The final piece of the jigsaw: when the mcu pins are switched to inputs to read the switches, and a switch is pressed, a current flows through both the 1K and 3K, switching the npn transistor on. But at that point in the multiplexing cycle, none of the pnp transistors connected to the display's common anodes are switched on, so nothing happens.

What do you think? Have I figured it out?

PaulRB: I think it might work like this:

.....

What do you think? Have I figured it out?

I thought about that, and it is the only way I can think of to do it as well. You are certainly as close to solving the puzzle as I am. I originally threw out that idea because of the speed requirement to do that. I am unsure whether you could stop the multiplex sequence for long enough to register inputs without causing a flicker in the display. I don't have a ton of experience with multiplexing systems, so I don't really know what the maximum unnoticeable delay is... Hopefully someone can confirm or correct this.

My biggest reason for asking this is that I may be rewriting the code on one of those MCUs to modify the functionality, and without the original code I was a bit lost. The one I would modify is actually a timer module using a PIC, but the input/output is exactly the same setup (except it pulls it low instead, and has a 10k pullup).

I think you are on the right track for sure! I look forward to seeing if anyone else can contribute, especially someone who has actually done this!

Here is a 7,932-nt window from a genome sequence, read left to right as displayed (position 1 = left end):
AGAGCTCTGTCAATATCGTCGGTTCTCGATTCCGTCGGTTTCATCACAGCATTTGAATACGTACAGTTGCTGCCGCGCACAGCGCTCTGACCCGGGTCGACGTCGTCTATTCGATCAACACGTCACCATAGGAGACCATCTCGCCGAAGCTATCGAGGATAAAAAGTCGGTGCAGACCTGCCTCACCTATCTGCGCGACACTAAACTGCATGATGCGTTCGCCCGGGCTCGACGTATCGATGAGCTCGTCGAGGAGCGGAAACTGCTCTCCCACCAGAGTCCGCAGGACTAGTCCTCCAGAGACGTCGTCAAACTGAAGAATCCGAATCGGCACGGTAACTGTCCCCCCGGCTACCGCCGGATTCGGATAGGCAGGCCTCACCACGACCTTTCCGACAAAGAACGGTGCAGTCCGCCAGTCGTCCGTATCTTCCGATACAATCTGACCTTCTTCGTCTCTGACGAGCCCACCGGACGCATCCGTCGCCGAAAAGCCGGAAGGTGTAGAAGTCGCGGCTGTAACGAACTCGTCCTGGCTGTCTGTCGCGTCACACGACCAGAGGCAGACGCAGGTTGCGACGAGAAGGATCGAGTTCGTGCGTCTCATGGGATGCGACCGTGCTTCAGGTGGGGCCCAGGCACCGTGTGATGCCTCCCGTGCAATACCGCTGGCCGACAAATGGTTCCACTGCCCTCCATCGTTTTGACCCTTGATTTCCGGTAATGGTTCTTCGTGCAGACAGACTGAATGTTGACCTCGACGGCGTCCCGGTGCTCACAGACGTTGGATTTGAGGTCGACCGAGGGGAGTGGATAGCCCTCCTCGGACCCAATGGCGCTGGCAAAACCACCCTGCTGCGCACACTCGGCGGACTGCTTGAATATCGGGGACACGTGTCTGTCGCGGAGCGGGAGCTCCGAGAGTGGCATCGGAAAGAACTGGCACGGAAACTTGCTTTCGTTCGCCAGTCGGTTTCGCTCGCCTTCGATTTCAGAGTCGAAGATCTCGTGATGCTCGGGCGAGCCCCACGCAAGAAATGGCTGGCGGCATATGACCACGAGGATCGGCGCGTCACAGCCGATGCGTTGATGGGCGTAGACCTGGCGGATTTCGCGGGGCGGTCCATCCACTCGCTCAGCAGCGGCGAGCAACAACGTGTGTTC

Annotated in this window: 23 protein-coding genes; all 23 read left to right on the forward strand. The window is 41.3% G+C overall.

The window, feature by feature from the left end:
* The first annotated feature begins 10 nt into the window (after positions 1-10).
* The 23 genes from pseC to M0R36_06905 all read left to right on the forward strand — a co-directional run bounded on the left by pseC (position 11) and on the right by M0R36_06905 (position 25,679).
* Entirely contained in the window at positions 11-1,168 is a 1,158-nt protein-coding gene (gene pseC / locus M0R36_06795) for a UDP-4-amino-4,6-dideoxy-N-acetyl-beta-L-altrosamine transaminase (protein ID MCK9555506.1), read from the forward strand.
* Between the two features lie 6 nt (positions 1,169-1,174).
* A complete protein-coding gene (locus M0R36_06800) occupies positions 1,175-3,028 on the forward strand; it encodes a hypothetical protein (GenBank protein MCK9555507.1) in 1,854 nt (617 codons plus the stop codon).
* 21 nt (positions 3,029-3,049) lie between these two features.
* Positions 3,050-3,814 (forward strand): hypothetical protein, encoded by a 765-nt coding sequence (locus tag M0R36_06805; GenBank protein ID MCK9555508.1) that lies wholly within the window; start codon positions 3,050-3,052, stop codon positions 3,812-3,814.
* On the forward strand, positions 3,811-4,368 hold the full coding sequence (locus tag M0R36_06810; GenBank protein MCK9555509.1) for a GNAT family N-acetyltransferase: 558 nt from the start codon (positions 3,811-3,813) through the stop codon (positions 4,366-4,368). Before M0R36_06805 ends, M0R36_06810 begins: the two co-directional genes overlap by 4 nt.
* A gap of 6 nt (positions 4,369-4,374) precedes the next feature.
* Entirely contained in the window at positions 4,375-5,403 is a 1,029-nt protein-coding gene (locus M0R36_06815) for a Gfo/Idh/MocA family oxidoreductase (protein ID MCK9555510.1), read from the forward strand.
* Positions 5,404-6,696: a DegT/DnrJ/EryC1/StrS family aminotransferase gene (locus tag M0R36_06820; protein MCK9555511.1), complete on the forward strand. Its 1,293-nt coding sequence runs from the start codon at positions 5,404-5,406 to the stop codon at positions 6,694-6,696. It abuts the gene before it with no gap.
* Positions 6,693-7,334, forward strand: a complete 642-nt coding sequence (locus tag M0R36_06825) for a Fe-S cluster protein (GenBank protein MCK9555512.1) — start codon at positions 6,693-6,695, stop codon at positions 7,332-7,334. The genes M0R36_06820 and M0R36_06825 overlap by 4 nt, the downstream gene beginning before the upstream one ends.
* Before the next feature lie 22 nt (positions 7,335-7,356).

ianahner:
I originally threw out that idea because of the speed requirement to do that. I am unsure whether you could stop the multiplex sequence for long enough to register inputs without causing a flicker in the display.

Not a problem, the speed of the attiny will be more than enough. Checking the switches will mean a short delay when no digit is lit, but that will only cause a very slight drop in the brightness of the display, probably not even noticeable to the eye.

ianahner:
My biggest reason for asking this is that I may be rewriting the code on one of those MCUs to modify the functionality, and without the original code I was a bit lost. The one I would modify is actually a timer module using a PIC, but the input/output is exactly the same setup (except it pulls it low instead, and has a 10k pullup).

I guess you could unsolder the attiny. If it survives the process, reprogram it, otherwise replace it. Either way, I would then solder a chip socket onto the board so you can remove and reprogram the chip while debugging.

Not sure why you would want to try to use a pic, the pinout would be different, wouldn’t it?

If this were my project, I would forget those driver boards. Buy as many of the large digit boards as you need and drive each digit with a tpic6b595. Daisy chain the tpic chips and drive them all with a single Arduino Nano. That would result in much brighter display, since there would be no multiplexing.